Pronouns are words we use in the place of a full noun.

There are many different kinds of pronouns.



May I ask the purpose of a passage here? I know nowhere but here this great site to ask this question so please answer why letter A is not the answer (I understood the best answer is letter D.)

As one of our most aggressive sales representatives, you have an enviable record and I expect you will be up for an award at the end of the year. The flip side of this aggressiveness is, unfortunately, a certain abrasive attitude that has been reported by several customers lately. I'd like to suggest two things. One, come in and talk this over with me. I can give you some idea of how people are responding to you and why it's a problem over the long-term if not the short-term. Two, spend a day or two with Tom Jerningham. He has a manner that is effective without being too insistent. Let me hear from you.

A. to develop and share expertise about sales strategies.
D. to urge that he or she improve attitudes on customers and have counselling sessions.

Hello Gary_Lee,

Thanks for your comment, but I'm afraid we don't generally comment on answers to materials that we haven't produced ourselves. In any case, I don't see what the question is. Presumably you have to select the answer that best describes the text. A doesn't include the idea that the person who go the message needs to learn from Tom, which seems to be an important point.

Hope this helps.

All the best,
The LearnEnglish Team

I have a question.the sentence below
"You didn't talk to jack each other",Is this correct? Why the answer is"You didn't talk to each other"? Thanks!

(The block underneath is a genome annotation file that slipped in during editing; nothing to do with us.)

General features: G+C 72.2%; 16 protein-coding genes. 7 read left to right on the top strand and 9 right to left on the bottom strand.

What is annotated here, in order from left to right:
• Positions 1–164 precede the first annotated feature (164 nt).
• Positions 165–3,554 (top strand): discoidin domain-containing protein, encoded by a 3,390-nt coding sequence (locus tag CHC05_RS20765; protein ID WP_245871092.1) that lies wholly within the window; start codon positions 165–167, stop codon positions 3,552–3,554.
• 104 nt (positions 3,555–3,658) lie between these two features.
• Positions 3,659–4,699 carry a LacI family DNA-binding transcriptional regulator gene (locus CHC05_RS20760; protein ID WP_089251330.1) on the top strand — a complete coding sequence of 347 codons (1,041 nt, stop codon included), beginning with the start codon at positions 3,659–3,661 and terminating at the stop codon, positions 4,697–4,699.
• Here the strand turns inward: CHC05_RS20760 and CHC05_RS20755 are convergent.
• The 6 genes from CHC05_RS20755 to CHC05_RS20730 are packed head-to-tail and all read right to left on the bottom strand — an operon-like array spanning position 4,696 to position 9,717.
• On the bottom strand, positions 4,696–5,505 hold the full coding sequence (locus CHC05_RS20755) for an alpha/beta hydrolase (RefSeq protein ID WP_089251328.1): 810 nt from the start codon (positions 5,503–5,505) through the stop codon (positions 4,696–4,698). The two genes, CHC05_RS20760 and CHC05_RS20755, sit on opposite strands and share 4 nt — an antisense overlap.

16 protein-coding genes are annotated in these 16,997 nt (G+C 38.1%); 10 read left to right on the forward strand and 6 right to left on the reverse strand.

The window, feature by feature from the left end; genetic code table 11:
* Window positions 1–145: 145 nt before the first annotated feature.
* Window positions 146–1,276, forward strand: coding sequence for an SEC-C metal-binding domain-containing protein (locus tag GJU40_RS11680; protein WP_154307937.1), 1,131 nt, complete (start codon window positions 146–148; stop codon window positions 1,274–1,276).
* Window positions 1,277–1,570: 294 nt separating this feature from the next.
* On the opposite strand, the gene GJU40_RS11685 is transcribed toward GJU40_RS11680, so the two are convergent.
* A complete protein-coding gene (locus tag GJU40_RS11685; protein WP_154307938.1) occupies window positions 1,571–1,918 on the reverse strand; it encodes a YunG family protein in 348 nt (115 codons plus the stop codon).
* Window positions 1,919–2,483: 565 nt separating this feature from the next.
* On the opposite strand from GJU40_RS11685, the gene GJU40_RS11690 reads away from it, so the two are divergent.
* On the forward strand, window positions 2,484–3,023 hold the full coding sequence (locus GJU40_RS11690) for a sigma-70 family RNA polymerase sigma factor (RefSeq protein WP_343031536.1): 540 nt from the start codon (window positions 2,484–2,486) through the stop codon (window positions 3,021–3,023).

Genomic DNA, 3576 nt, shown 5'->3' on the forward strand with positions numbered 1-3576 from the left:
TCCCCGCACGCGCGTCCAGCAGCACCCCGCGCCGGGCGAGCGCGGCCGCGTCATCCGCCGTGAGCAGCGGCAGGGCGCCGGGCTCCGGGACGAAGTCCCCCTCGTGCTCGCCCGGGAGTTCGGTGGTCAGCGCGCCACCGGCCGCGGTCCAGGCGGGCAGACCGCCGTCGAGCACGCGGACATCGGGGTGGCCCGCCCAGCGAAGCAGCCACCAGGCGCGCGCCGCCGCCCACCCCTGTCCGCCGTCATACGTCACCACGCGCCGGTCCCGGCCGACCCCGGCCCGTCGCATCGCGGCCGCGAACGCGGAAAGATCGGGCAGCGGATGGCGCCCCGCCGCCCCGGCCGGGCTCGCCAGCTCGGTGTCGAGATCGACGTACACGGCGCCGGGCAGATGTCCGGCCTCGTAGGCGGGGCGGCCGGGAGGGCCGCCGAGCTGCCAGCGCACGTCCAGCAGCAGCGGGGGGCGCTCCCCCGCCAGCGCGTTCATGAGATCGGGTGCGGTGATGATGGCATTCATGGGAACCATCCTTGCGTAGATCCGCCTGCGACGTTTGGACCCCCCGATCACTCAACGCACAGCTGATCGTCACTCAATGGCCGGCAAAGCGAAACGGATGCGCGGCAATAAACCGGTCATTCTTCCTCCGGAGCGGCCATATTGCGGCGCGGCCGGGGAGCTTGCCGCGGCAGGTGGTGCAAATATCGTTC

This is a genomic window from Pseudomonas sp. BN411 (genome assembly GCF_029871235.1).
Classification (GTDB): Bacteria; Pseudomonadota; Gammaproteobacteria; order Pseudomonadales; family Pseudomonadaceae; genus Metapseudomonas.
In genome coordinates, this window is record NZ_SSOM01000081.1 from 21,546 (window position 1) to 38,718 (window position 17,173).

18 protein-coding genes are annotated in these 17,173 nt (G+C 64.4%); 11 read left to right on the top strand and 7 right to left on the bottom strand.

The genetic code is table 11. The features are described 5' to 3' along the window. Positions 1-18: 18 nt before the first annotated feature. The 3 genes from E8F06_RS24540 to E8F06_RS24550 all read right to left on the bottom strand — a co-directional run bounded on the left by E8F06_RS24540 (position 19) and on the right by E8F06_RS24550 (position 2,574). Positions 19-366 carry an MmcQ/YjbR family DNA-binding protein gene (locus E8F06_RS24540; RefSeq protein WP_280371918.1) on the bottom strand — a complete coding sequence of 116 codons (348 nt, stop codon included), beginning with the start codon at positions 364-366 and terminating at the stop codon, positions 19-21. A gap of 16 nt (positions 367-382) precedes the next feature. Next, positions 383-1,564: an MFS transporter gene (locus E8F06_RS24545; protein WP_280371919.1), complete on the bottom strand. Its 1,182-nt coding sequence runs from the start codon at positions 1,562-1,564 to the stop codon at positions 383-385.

Hi renusi,

I'm afraid there's a mistake in your sentence as 'jack' doesn't make sense here. Perhaps you meant 'just':

You didn't talk to just each other

In this sentence 'just' means the same as 'only' and shows that 'each other' is not very much or is not enough. It sounds like the speaker thinks you should have spoken to more people than 'only each other'.


Best wishes,


The LearnEnglish Team

dummy subjects
the sentence "here are the people" is elliptical
"(over) here are the people" or "the people are (over) here" makes
the correction
is my reasoning reasonable?

Hello fixit86,

The word 'here' in this sentence is not a dummy subject, but rather an adverb. You can see this by trying to make a question form through inversion. When there is a true dummy subject this is possibe:

There is a lot of time.

> Is there a lot of time?

In your sentence this is not possible.

In terms of the meaning, I don't agree that it is unclear or elliptical. The clarity of this sentence comes from the context - presumably the speaker is pointing to a place or a group of people. It is an example of what we call exophoric reference: reference to something outside of the text (in the real world). The sentence does not lack clarity; it merely lacks a context and I don't think the addition of 'over' changes this.


Best wishes,


The LearnEnglish Team

Hello Admin,
I wil say this site is very helpful for me. I am from Hindi medium school and English is my weak point. Right now I am preparing for bank exam like IBPS PO
SBI and other private banks to secure my career. From last two attempts I was failed because of English section, but this time I am sure that I will clear the exam and get good score.
Thanks for sharing grammar daily with us. I always read the your blog of different topics in English and made small notes in my own language so that it will help me.

Hi teachers, i was wondering if these clauses are right: 1)i still remember the day in which I lost my brother 2) yestarday i saw the school i'll be sent to teach to 3)The only city we can go to next week is brighton.

best wishes

Hi rosario70,

The third sentence is correct but I would suggest changing the first two as follows:

1) I still remember the day when/on which I lost my brother

2) Yesterday I saw the school I'll be sent to to teach/where I'll be sent to teach/to which I'll be sent to teach


Best wishes,


The LearnEnglish Team

Hello I hope I find you well There is this sentence that i think it needs your help to clear the log inside my mind : Sid realises that him pretending to be poor is costing his wife her safety. Is it HIM or HE that should be used?